“Bold but achievable” – unLTD’s Peter Kay looks at the vision to generate an optimistic economic future for “Donny.”
Weekly flights to Sanford in Florida will take off from Doncaster Sheffield Airport for the first time next summer, and to Cancun in Mexico from the summer of 2020.
The addition of the long haul routes to the airport’s roster reflects not only the ambitions of TUI UK, the UK’s largest holiday operator, but is also in line with aspirations for a wide area around the airport.
While holidaymakers will welcome more choice of destinations, local public and private sector leaders increasingly have aviation-led economic growth on their radar for the benefit of Doncaster, Sheffield City Region and the North in general.
The vision is of an ‘international gateway to the North’, with an expanding airport in tandem with excellent motorway, rail and even deep water port connections.
Yet Doncaster’s regeneration hopes stretch much further.
Looking across the whole borough, Doncaster Council says it is leading a “bold, innovative” approach that will see £349m invested over the next four years.
It all helps to generate optimism for the economic future of ‘Donny’, which is reinventing itself after the decline of the coal mining industry.
Certainly, things are looking up at DSA.
In October, a planning application was submitted for a large logistics and advanced manufacturing hub next to the airport as part of Aero Centre Yorkshire, already a thriving business community of more than 100 companies.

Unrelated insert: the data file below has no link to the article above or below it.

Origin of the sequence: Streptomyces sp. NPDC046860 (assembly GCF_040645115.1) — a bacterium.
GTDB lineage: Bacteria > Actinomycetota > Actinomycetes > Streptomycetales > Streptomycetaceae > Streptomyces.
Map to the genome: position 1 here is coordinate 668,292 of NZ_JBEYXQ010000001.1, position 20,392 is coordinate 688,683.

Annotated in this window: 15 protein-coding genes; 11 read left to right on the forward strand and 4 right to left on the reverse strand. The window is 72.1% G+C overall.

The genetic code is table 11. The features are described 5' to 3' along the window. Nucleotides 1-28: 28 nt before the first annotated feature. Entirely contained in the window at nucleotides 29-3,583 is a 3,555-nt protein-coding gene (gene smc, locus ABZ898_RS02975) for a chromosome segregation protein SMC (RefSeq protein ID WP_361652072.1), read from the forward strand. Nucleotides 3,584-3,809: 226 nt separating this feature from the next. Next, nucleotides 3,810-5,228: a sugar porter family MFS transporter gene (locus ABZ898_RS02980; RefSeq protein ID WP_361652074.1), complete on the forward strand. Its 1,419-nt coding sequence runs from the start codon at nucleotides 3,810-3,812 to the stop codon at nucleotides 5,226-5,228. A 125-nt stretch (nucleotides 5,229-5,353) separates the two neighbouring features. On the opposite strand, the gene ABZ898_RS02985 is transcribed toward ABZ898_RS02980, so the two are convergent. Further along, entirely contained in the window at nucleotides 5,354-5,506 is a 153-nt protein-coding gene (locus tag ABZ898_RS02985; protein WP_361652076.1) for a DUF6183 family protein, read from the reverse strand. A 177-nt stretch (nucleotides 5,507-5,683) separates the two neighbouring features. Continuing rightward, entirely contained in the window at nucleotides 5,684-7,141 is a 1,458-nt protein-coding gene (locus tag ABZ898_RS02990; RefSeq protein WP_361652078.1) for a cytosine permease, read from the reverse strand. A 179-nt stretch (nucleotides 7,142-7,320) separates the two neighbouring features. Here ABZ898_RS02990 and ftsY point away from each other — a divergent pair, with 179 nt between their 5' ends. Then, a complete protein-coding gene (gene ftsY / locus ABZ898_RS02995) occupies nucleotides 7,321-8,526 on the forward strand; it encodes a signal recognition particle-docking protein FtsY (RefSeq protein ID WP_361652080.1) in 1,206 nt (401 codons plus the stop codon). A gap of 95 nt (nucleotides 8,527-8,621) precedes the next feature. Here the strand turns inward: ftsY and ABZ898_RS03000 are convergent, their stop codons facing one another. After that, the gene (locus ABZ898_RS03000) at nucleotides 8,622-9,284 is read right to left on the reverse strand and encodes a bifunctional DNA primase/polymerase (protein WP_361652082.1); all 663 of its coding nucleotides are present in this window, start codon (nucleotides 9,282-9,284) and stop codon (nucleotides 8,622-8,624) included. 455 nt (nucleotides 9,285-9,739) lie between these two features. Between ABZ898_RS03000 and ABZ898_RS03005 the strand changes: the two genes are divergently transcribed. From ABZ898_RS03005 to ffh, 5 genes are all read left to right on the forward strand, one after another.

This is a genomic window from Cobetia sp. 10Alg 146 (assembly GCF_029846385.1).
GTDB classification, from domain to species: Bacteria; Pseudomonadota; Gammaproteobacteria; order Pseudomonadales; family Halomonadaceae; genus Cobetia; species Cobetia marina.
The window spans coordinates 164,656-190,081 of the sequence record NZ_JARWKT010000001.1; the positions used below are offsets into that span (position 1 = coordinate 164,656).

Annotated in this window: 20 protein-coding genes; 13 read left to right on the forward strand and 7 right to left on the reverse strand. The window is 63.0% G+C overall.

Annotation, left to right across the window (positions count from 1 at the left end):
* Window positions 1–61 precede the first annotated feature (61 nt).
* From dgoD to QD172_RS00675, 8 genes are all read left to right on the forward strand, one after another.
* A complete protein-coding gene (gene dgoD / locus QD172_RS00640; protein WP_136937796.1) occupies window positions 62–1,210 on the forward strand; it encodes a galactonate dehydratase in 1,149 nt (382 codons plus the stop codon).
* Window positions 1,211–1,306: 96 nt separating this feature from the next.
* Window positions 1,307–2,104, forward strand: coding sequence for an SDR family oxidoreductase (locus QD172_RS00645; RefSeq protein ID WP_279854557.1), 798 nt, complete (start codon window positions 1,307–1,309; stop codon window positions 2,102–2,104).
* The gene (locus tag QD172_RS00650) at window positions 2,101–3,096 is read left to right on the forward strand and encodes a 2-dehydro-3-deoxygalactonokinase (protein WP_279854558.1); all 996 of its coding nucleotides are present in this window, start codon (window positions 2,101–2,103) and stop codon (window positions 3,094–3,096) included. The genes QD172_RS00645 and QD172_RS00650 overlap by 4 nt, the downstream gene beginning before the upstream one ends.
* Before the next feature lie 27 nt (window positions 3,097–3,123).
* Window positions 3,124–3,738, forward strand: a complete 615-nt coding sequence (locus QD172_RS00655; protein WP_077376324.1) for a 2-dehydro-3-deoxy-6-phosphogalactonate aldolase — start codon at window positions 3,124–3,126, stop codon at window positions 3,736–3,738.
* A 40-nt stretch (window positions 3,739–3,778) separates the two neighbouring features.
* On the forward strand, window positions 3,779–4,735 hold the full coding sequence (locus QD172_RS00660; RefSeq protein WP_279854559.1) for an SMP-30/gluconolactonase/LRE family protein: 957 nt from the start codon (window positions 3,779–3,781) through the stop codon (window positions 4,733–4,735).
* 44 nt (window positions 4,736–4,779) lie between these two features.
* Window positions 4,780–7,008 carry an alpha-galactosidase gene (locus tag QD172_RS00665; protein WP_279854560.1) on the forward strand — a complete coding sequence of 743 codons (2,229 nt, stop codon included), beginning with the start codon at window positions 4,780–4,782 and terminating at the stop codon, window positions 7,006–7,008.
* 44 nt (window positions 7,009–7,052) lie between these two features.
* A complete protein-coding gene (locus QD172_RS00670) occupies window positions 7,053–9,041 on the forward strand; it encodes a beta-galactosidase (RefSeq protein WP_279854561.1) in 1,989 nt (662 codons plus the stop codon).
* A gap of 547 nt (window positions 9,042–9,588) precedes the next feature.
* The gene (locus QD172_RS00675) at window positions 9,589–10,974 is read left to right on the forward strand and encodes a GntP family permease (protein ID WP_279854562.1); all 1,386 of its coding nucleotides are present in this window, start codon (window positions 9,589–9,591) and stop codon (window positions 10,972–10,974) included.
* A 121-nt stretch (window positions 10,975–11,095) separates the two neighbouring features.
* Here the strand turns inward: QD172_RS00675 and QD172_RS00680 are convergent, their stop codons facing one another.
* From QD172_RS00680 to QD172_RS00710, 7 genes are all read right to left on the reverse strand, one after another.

Due to be fully operational in 2025, it is estimated the 3.5m sq ft development by airport owners Peel Land and Property will generate 5,300 jobs, with a long term cumulative economic impact of up to £1.94bn.
Robert Hough, chairman of Peel Airports, highlighted the advantages of “direct motorway access, a vibrant regional skills base, high quality land, international connectivity and the region’s world-renowned research and innovation strengths”.
And he was confident that Peel’s latest scheme would attract more significant global brands into the region’s emerging Global Innovation Corridor as well as supporting the continued growth of the airport.
It maintains the momentum behind Aero Centre Yorkshire – a 1,600 acre site whose occupiers include 2 Excel Aviation, Cessna, Redline and Anglo World Cargo.
Last year it was selected as part of the Government’s Northern Powerhouse Investment Portfolio, one of only 12 projects chosen to help boost investment in the North.